"He will, of course, not rely on some plan that he's crafted as a presidential candidate or a U.S. senator," she said. "He will rely upon a plan _ an operational plan _ that he pulls together in consultation with people who are on the ground to whom he doesn't have daily access now, as a result of not being the president."
Obama has actually shortened his original 16-month commitment to say he'll end the war in 2009. Obama advisers say President Bush's plan to draw troops down to 15 brigades this year means Obama could complete the removal in a year.
In Mississippi, Clinton questioned the Iraq comments based on Obama's public statements.
"He has attacked me continuously for having no hard exit date, and now we learn he doesn't have one, in fact he doesn't have a plan at all," Clinton told reporters.
Obama told voters in Casper, Wyo., that Clinton has no standing to question his resolve because she voted in 2002 to authorize the war.
"If it had been up to me, we would have never been in this war," Obama said, his voice rising. "It was because of George Bush, with an assist from Hillary Clinton and John McCain, that we got into this war.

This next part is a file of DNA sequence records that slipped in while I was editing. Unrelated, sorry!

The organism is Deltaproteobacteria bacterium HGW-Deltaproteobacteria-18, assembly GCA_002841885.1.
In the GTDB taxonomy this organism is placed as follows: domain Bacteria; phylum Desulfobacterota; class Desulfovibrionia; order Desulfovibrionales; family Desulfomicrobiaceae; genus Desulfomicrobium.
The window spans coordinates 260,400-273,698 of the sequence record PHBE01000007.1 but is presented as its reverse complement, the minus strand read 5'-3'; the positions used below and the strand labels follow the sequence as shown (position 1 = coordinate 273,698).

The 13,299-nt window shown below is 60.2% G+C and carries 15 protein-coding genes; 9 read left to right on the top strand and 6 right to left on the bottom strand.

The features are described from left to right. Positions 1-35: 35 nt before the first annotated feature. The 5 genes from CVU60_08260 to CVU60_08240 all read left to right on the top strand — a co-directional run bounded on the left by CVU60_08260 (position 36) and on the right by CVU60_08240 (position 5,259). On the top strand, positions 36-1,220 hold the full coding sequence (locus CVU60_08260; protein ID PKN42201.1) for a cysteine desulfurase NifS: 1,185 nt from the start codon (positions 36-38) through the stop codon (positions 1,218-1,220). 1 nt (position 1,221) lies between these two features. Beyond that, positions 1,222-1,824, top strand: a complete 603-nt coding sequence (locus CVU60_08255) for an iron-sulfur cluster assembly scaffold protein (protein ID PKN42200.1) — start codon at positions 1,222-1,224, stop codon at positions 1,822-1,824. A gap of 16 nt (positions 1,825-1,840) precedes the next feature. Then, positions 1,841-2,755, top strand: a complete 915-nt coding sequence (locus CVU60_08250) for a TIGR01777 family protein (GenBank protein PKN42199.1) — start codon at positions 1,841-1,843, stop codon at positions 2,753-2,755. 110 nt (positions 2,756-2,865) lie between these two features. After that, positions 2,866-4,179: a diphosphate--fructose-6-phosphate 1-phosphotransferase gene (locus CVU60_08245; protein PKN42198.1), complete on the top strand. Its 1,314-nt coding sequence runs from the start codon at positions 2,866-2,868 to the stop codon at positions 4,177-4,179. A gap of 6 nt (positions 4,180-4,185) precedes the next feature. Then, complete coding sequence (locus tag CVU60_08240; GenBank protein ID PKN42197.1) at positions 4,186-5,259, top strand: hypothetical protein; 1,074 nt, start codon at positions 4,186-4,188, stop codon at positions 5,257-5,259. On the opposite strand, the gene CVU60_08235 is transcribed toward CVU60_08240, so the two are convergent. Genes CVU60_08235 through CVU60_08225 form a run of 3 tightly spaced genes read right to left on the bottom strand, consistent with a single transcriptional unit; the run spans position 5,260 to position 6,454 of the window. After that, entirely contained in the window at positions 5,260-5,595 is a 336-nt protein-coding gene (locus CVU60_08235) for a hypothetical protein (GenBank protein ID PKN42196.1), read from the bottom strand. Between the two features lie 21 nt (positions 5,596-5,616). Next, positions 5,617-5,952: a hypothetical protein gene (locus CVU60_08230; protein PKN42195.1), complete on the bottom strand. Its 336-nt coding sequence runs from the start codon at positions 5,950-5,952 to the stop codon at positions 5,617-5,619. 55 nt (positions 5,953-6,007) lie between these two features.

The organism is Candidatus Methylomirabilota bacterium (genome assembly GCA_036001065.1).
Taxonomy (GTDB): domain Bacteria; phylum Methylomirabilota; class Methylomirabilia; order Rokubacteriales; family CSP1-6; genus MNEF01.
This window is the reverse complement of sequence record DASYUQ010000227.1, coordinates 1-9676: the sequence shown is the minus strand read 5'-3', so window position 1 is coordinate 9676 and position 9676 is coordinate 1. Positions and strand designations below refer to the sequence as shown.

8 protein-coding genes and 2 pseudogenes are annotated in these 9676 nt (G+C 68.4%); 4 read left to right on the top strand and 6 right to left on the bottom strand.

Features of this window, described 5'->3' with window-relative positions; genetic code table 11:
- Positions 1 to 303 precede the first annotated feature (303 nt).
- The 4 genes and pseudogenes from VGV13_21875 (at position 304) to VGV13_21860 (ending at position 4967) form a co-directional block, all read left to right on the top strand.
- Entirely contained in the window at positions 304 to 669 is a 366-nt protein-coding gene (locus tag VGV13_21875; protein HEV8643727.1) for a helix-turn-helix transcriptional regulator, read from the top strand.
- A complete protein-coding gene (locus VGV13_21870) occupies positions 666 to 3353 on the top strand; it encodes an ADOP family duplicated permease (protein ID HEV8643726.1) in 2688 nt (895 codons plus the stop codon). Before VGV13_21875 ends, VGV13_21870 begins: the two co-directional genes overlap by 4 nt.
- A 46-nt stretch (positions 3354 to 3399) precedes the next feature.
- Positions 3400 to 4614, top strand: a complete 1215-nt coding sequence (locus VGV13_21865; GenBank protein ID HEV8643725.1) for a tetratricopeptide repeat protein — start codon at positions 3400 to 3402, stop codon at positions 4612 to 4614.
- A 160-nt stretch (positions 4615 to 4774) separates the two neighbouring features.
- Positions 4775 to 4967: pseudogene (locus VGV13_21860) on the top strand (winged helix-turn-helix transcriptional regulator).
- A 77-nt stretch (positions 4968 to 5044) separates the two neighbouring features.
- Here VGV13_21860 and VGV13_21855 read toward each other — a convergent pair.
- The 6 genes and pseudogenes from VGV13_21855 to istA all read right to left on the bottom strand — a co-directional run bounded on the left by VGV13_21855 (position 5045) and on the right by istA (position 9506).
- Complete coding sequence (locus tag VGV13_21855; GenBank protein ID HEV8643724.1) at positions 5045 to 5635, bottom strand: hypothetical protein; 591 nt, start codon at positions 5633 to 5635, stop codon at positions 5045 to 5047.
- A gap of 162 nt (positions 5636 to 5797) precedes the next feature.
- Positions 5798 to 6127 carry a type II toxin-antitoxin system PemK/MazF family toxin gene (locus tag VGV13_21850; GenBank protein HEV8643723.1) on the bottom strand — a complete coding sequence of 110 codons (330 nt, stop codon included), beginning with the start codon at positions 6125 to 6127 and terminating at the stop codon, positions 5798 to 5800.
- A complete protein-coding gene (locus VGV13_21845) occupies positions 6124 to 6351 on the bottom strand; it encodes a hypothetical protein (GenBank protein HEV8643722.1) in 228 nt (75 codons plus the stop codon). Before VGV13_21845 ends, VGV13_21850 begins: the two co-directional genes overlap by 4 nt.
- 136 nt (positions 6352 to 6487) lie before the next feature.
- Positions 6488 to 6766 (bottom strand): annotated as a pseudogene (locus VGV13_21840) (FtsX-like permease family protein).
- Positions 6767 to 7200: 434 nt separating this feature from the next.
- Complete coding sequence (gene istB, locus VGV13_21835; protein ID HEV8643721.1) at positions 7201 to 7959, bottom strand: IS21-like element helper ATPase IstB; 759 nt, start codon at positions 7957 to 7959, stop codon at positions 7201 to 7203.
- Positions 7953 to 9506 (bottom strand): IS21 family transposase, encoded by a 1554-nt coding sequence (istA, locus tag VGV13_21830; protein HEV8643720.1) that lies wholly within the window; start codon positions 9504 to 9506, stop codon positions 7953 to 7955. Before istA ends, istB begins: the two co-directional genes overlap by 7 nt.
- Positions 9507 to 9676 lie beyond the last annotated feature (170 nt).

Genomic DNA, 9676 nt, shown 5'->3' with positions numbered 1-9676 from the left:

"I will end it in 2009," he said. "She doesn't have standing to question my position on this issue."
Power's resignation came a day after Clinton spokesman Howard Wolfson compared Obama to former special prosecutor Kenneth Starr by criticizing Clinton. Starr's investigation led to Bill Clinton's impeachment, and he is an unpopular figure among Democratic voters.
"I for one do not believe that imitating Ken Starr is the way to win a Democratic primary election for president," Wolfson said.
Clinton told reporters Wolfson's criticism was different from the monster description because "one is an ad hominem attack and one is a historical reference."
She also said Wolfson's criticism "is a true statement."
With a sparkling intellect, a mane of auburn hair and a Pulitzer Prize-winning book to her credit, Samantha Power cut a disarming path just about anywhere she went.